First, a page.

FACT SHEET: NAGORNO-KARABAGH. University of Michigan-Dearborn
FACT SHEET: NAGORNO-KARABAGH
ARMENIAN RESEARCH CENTER
The University of Michigan-Dearborn
Dearborn, MI 48128
The Autonomous Region of Mountainous Karabagh (also known in America as Nagorno-Karabagh) recently declared independence from Azerbaijan because of continued persecution, oppression, and human and civil rights violations by the Azeri Turks. It was attached to Azerbaijan as an Autonomous Region by Joseph Stalin in 1921 and has suffered under Azeri rule from that time onward.
Mountainous Karabagh had a pre-war population of approximately 200,000 people, 77% of whom were Christian Armenians. The remaining 23% were mainly Muslim Azeri Turks. Nagorno-Karabagh’s capital is Stepanakert. It has an area of about 1,700 square miles, slightly smaller than the state of Delaware.
- On December 10, 1991, Nagorno-Karabagh held an independence referendum in which 82% of all voters participated, and 99% voted for independence.
- On January 6, 1992, the leaders of Nagorno-Karabagh declared independence as the Republic of Mountainous Karabagh (RMK).
- On January 8, 1992, Artur Mkrtchian was elected President and Oleg Yessaian as Prime Minister of Karabagh by Karabagh’s Parliament. Note that this Presidency is not an independent office such as in the United States.
- On January 24, 1992, Karabagh’s Parliament elected Georgi Petrosian to the office of Vice President.
- On April 14, Artur Mkrtchian died in an accidental weapons misfire. Georgi Petrosian became acting President.
- On May 8, the Karabagh Defense Forces took Shushi, a city in Karabagh overlooking Stepanakert, from which the Azeris had been shelling Stepanakert.
- On May 18, the Karabagh Defense Forces took Lachin and connected Karabagh to Armenia, thus breaking the Azeri economic blockade on Karabagh (however, Armenia’s situation was not much better since it too was—and still is—under Azeri blockade).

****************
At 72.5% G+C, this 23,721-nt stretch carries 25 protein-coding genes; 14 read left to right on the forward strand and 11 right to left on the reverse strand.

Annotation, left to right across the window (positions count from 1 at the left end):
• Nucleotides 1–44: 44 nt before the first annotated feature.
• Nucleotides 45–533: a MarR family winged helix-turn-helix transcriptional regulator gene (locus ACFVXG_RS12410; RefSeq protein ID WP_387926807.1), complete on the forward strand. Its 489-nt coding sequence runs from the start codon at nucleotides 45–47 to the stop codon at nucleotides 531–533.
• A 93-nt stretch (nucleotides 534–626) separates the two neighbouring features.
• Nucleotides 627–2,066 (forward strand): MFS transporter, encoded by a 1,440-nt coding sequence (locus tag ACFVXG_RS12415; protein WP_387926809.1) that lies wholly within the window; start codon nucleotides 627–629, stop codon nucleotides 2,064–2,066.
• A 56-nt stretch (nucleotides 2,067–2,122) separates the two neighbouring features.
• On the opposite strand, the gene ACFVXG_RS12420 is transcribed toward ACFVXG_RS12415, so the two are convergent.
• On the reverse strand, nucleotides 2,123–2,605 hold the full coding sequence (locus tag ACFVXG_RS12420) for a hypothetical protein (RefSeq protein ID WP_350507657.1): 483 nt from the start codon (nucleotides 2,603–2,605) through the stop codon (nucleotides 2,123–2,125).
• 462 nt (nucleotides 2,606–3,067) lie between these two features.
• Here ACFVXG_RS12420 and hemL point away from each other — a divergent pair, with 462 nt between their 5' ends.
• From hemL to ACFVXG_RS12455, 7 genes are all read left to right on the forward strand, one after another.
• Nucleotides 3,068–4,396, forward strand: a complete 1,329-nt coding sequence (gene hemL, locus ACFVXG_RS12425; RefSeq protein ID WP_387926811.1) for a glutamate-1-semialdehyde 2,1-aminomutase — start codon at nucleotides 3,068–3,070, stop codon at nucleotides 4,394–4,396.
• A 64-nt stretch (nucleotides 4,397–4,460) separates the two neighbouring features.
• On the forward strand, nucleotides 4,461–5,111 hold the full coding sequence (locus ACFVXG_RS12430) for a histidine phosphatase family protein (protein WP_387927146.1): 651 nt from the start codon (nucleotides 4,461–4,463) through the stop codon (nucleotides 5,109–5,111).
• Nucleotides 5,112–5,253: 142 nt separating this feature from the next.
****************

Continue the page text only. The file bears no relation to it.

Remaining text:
- On June 12, following the June 7 election of Abulfez Elchibey as President of Azerbaijan, the Azeris launched a massive offensive that seized almost half of Karabagh by September. Beginning in late fall, the Karabagh Defense Forces retook nearly all of these territories and restored the political integrity of Karabagh by late March 1993.
- On March 27, 1993, the Karabagh Defense Forces, to forestall an Azeri spring offensive, launched attacks at two strategic Azeri cities, Kelbajar and Fizuli. They took Kelbajar on April 3, but were unable to take Fizuli. The capture of Kelbajar gave Karabagh a new connection to Armenia.
- On June 14, acting President Georgi Petrosian resigned as Armenian President Levon Ter Petrosian travels to Stepanakert to persuade the Presidium of Karabagh’s Parliament to accept a new CSCE peace plan, which it does by a vote of 6 to 5. Garen Baburian became the new acting President.
- June through August 1993 was a time of confusion in Azerbaijan as Surat Huseinov led a revolt against Elchibey; Haidar Aliyev became the new President of Azerbaijan; and a short-lived Mughan-Talish Republic was declared in Lenkoran, a port city near the Iranian border.
- July 23 to September 4 1993, Karabagh Defense Forces take Agdam, Fizuli, Jebrail, and Horadiz (although Horadiz keeps changing hands), thus taking the war to the rest of Azerbaijan.
- From December 22, 1993, to November 1994, the re-formed Azeri army, stiffened by Turkish and MegaOil (renegade Americans) training; Ukrainian, Turkish, and Chinese weaponry; and Afghan mujaheddin, launched new unsuccessful attacks on Karabagh.
- In May of 1994 a tenuous cease-fire went into effect, which is still holding today.
- December 28, 1994, The Karabagh Parliament created an independent Presidency such as in the United States and elected Robert Kocharian to fill it the next day.
Historically Armenian, Nagorno-Karabagh was connected to Armenia in ancient times, a connection that was lost after the division of the Armenian Kingdom in 387 AD. With the rise of Islam in the seventh century, Karabagh fell under Arab rule, where it stayed for 300 years.
In the eleventh century, Karabagh came under the rule of the Bagratid Kings of Georgia, relatives of the Armenian Bagratids, who held it until the Mongol invasion. After 100 years of Mongol rule, Karabagh fell into Turkish hands, where it stayed until the Persians took power in the early 1600s.
In 1603, Shah Abbas the Great of Persia allowed local Armenian rule in Karabagh under five meliks (kings). These five kinglets, later joined—but not supplanted—by a Muslim khanate, survived until the Russian conquest of Karabagh in 1828.
Under Russian rule, a deliberate effort was made to link Karabagh economically with the “Baku Province,” later to be named Azerbaijan. With the withdrawal of Russian power following the Russian democratic revolution in February/March of 1917, Karabagh reemerged as a state, governed by the Assembly of Karabagh Armenians.